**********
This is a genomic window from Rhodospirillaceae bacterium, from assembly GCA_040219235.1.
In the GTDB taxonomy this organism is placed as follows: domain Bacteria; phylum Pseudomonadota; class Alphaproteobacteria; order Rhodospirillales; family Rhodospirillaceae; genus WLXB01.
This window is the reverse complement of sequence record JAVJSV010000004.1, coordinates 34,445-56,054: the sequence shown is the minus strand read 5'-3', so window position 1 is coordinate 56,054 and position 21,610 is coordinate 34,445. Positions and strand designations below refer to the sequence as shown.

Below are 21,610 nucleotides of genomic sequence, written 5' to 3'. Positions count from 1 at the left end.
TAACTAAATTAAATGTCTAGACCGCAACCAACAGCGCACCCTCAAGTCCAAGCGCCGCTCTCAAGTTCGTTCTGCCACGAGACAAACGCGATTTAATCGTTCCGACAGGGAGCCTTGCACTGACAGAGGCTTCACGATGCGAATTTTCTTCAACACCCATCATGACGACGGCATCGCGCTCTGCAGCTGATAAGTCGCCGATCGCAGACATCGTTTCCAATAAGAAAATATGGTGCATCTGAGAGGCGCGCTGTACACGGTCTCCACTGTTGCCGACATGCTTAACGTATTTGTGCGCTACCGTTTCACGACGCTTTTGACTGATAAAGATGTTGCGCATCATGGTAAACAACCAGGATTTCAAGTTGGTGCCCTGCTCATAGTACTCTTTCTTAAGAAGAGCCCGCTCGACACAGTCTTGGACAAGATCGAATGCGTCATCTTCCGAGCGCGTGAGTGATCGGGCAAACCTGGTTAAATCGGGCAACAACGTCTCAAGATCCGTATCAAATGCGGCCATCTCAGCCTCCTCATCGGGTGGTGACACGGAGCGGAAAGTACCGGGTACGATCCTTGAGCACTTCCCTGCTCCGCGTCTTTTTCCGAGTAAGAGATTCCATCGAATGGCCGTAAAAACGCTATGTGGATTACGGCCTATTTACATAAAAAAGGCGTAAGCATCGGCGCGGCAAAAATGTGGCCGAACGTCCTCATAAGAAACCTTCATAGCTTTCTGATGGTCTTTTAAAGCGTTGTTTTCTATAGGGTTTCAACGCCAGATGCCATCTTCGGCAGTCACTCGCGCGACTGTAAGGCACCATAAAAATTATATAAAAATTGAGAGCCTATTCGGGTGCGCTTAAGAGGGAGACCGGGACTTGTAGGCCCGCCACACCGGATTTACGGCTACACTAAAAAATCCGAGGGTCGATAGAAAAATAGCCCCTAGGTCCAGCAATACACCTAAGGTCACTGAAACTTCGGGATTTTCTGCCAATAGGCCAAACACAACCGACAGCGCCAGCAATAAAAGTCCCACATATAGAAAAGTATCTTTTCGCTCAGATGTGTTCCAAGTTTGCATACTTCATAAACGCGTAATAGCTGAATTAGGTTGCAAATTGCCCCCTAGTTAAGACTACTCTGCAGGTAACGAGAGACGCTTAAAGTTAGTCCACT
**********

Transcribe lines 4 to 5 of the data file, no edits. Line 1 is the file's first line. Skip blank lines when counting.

Below are 21,610 nucleotides of genomic sequence, written 5' to 3'. Positions count from 1 at the left end.
TAACTAAATTAAATGTCTAGACCGCAACCAACAGCGCACCCTCAAGTCCAAGCGCCGCTCTCAAGTTCGTTCTGCCACGAGACAAACGCGATTTAATCGTTCCGACAGGGAGCCTTGCACTGACAGAGGCTTCACGATGCGAATTTTCTTCAACACCCATCATGACGACGGCATCGCGCTCTGCAGCTGATAAGTCGCCGATCGCAGACATCGTTTCCAATAAGAAAATATGGTGCATCTGAGAGGCGCGCTGTACACGGTCTCCACTGTTGCCGACATGCTTAACGTATTTGTGCGCTACCGTTTCACGACGCTTTTGACTGATAAAGATGTTGCGCATCATGGTAAACAACCAGGATTTCAAGTTGGTGCCCTGCTCATAGTACTCTTTCTTAAGAAGAGCCCGCTCGACACAGTCTTGGACAAGATCGAATGCGTCATCTTCCGAGCGCGTGAGTGATCGGGCAAACCTGGTTAAATCGGGCAACAACGTCTCAAGATCCGTATCAAATGCGGCCATCTCAGCCTCCTCATCGGGTGGTGACACGGAGCGGAAAGTACCGGGTACGATCCTTGAGCACTTCCCTGCTCCGCGTCTTTTTCCGAGTAAGAGATTCCATCGAATGGCCGTAAAAACGCTATGTGGATTACGGCCTATTTACATAAAAAAGGCGTAAGCATCGGCGCGGCAAAAATGTGGCCGAACGTCCTCATAAGAAACCTTCATAGCTTTCTGATGGTCTTTTAAAGCGTTGTTTTCTATAGGGTTTCAACGCCAGATGCCATCTTCGGCAGTCACTCGCGCGACTGTAAGGCACCATAAAAATTATATAAAAATTGAGAGCCTATTCGGGTGCGCTTAAGAGGGAGACCGGGACTTGTAGGCCCGCCACACCGGATTTACGGCTACACTAAAAAATCCGAGGGTCGATAGAAAAATAGCCCCTAGGTCCAGCAATACACCTAAGGTCACTGAAACTTCGGGATTTTCTGCCAATAGGCCAAACACAACCGACAGCGCCAGCAATAAAAGTCCCACATATAGAAAAGTATCTTTTCGCTCAGATGTGTTCCAAGTTTGCATACTTCATAAACGCGTAATAGCTGAATTAGGTTGCAAATTGCCCCCTAGTTAAGACTACTCTGCAGGTAACGAGAGACGCTTAAAGTTAGTCCACT